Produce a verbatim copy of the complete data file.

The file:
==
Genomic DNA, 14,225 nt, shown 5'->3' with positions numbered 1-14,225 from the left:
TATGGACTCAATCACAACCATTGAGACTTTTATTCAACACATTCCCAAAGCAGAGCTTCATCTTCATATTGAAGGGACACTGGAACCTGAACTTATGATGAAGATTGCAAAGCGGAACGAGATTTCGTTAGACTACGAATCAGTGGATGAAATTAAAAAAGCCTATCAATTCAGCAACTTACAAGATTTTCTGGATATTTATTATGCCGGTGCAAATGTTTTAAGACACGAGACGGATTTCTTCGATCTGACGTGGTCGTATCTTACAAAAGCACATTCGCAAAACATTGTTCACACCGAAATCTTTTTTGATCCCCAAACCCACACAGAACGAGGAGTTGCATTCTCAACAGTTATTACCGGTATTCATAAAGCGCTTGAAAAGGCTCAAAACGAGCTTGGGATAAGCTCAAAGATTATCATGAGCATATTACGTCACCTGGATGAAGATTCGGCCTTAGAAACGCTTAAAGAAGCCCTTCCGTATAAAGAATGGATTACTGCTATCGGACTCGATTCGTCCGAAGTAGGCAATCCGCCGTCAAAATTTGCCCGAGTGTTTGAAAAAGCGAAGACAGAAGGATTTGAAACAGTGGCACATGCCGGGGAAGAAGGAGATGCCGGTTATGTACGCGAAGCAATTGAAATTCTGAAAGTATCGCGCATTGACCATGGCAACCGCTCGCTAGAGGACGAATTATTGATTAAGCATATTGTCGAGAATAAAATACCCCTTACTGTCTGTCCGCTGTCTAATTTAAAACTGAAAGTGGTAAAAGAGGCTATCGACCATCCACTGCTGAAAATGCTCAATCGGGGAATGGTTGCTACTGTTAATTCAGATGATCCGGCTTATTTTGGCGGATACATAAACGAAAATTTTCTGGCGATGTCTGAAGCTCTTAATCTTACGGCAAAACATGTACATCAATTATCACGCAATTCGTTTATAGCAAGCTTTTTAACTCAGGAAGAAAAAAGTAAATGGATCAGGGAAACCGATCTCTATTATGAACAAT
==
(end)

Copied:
Genomic DNA, 14,225 nt, shown 5'->3' with positions numbered 1-14,225 from the left:
TATGGACTCAATCACAACCATTGAGACTTTTATTCAACACATTCCCAAAGCAGAGCTTCATCTTCATATTGAAGGGACACTGGAACCTGAACTTATGATGAAGATTGCAAAGCGGAACGAGATTTCGTTAGACTACGAATCAGTGGATGAAATTAAAAAAGCCTATCAATTCAGCAACTTACAAGATTTTCTGGATATTTATTATGCCGGTGCAAATGTTTTAAGACACGAGACGGATTTCTTCGATCTGACGTGGTCGTATCTTACAAAAGCACATTCGCAAAACATTGTTCACACCGAAATCTTTTTTGATCCCCAAACCCACACAGAACGAGGAGTTGCATTCTCAACAGTTATTACCGGTATTCATAAAGCGCTTGAAAAGGCTCAAAACGAGCTTGGGATAAGCTCAAAGATTATCATGAGCATATTACGTCACCTGGATGAAGATTCGGCCTTAGAAACGCTTAAAGAAGCCCTTCCGTATAAAGAATGGATTACTGCTATCGGACTCGATTCGTCCGAAGTAGGCAATCCGCCGTCAAAATTTGCCCGAGTGTTTGAAAAAGCGAAGACAGAAGGATTTGAAACAGTGGCACATGCCGGGGAAGAAGGAGATGCCGGTTATGTACGCGAAGCAATTGAAATTCTGAAAGTATCGCGCATTGACCATGGCAACCGCTCGCTAGAGGACGAATTATTGATTAAGCATATTGTCGAGAATAAAATACCCCTTACTGTCTGTCCGCTGTCTAATTTAAAACTGAAAGTGGTAAAAGAGGCTATCGACCATCCACTGCTGAAAATGCTCAATCGGGGAATGGTTGCTACTGTTAATTCAGATGATCCGGCTTATTTTGGCGGATACATAAACGAAAATTTTCTGGCGATGTCTGAAGCTCTTAATCTTACGGCAAAACATGTACATCAATTATCACGCAATTCGTTTATAGCAAGCTTTTTAACTCAGGAAGAAAAAAGTAAATGGATCAGGGAAACCGATCTCTATTATGAACAAT